I don't normally post about business books here but felt I would break the rule in respect of Going South, which paints a very sobering view of the British economy and political system. The authors are both economic journalists, so it has the ring of true expertise about it.
It's message is that we are being unduly complacent about "our place in the world" and allowing our past glories (which were in many cases largely imagined) to blind us to out present competitive position, which is rapidly falling behind countries such as Brazil, which we still fondly like to think of as an emerging market. It is Britain, the authors argue, which will shortly have a third world economy, at least in relative terms.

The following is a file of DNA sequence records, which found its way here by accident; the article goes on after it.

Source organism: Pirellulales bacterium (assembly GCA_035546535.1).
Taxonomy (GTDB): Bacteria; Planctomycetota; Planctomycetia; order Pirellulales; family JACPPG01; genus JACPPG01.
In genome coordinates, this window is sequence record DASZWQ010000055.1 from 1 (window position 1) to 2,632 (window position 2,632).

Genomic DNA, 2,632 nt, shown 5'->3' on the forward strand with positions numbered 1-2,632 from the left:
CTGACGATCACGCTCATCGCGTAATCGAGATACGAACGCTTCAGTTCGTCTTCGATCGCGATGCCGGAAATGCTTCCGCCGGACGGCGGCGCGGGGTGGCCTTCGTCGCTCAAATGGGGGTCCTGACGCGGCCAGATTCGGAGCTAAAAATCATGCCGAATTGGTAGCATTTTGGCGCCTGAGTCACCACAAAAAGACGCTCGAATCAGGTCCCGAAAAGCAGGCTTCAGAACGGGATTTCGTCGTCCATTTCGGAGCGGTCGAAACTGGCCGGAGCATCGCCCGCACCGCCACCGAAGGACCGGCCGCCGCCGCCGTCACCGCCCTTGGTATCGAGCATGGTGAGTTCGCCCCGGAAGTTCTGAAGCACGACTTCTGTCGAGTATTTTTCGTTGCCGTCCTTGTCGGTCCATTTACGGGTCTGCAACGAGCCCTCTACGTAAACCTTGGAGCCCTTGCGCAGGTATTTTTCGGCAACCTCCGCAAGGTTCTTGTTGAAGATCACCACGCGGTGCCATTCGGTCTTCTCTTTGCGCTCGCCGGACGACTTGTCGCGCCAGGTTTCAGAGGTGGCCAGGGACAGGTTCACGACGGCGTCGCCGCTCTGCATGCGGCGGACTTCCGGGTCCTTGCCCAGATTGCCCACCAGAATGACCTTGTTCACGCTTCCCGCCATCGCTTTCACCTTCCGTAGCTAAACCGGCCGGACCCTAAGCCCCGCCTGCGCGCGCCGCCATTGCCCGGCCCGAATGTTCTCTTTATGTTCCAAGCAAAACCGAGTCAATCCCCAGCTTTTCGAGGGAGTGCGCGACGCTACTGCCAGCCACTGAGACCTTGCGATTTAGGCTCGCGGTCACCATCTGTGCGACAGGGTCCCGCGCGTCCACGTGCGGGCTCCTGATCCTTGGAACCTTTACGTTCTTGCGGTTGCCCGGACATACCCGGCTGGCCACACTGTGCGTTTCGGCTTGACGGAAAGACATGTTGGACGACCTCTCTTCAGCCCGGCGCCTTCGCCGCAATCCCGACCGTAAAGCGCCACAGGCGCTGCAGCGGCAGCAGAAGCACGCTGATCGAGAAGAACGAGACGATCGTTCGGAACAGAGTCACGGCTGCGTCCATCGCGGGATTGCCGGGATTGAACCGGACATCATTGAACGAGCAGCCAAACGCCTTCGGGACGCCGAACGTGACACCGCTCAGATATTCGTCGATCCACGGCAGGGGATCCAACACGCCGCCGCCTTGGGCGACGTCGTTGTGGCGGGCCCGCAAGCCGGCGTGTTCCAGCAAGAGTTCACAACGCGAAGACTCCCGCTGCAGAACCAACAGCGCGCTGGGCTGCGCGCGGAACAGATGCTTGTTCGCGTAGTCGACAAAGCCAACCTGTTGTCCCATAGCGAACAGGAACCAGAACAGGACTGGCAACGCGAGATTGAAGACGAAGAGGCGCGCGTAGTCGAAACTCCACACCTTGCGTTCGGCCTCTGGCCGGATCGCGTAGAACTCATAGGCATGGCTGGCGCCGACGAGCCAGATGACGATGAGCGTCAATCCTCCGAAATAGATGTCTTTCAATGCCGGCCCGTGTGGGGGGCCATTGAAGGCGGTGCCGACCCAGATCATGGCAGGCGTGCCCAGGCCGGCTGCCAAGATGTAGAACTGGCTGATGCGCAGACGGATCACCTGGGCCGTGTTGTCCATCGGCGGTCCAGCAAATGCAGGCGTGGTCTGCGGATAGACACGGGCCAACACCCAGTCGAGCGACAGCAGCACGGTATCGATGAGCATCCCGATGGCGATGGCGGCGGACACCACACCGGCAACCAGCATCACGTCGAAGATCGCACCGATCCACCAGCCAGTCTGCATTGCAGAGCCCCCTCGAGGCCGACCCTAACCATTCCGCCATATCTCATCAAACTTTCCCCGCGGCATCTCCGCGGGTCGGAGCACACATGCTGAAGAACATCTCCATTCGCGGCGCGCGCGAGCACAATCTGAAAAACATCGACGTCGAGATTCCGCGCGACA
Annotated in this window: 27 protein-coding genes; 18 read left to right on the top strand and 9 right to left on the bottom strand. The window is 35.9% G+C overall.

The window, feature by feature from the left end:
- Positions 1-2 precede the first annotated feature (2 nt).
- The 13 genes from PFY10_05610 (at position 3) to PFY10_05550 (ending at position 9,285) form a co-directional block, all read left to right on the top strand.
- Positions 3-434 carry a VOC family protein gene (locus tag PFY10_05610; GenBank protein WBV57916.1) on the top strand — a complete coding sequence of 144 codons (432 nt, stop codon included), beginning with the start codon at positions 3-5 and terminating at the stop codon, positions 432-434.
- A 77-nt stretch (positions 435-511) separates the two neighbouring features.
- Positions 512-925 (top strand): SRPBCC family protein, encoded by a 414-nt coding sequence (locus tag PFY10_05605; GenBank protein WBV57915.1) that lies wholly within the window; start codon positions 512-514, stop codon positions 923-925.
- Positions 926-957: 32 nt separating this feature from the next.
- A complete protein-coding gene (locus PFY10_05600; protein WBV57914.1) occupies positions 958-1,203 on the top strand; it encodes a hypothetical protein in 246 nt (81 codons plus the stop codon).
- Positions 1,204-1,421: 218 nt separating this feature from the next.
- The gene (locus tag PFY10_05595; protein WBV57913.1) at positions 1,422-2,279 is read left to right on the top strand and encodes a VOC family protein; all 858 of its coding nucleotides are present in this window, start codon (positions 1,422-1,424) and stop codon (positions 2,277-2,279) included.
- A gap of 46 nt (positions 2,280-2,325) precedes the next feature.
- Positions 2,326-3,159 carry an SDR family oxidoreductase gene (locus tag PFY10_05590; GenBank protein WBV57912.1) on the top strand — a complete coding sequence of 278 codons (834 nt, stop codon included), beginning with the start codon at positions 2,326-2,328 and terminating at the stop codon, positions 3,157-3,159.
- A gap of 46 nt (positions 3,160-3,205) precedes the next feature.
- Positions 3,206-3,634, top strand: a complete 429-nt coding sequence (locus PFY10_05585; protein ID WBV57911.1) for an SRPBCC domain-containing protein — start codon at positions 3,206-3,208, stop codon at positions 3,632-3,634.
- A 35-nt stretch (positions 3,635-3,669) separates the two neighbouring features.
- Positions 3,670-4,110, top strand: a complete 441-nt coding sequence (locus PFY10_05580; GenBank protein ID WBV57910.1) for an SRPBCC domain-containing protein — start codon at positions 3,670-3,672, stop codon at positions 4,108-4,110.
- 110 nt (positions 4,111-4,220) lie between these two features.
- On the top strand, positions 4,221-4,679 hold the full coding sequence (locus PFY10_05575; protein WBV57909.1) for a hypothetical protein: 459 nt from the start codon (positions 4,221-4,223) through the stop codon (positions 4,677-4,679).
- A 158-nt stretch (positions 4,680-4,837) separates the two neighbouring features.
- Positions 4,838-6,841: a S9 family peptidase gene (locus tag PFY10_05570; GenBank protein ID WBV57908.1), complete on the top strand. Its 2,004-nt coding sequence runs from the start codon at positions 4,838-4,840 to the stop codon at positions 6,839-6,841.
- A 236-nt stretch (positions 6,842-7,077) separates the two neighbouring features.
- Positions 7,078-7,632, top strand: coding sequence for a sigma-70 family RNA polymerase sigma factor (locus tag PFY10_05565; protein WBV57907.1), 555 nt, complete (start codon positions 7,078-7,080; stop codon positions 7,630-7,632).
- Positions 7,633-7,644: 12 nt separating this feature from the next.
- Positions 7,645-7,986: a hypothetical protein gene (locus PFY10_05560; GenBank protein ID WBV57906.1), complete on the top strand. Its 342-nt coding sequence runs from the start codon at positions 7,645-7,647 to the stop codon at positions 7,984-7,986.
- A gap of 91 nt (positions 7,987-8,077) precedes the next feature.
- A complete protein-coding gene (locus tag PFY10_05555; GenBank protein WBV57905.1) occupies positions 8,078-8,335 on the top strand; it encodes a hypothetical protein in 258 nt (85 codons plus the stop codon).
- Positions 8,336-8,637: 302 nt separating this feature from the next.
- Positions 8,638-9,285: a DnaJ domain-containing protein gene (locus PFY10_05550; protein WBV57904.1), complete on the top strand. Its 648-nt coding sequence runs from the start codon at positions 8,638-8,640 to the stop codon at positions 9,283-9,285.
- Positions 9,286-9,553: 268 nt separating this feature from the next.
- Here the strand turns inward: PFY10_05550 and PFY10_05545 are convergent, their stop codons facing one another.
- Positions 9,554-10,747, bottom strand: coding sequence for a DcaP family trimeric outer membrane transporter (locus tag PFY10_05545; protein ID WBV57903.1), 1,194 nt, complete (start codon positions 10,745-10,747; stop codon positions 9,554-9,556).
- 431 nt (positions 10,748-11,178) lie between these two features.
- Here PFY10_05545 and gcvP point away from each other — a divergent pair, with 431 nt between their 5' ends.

I liked the comments on politicians past and present. One comment resonated in particular: that in the present soundbite-driven political system, leaving things well alone is not an option, because politicians have to demonstrate that they have "vision". I was reminded of Milton Friedman's comment that consumers do not need the government to protect them - on the contrary, it is the government from whom they need protection.
This is a very well written book by two authors who clearly know what they are talking about. Their message is unlikely to prove popular in political circles, but it is a very necessary one.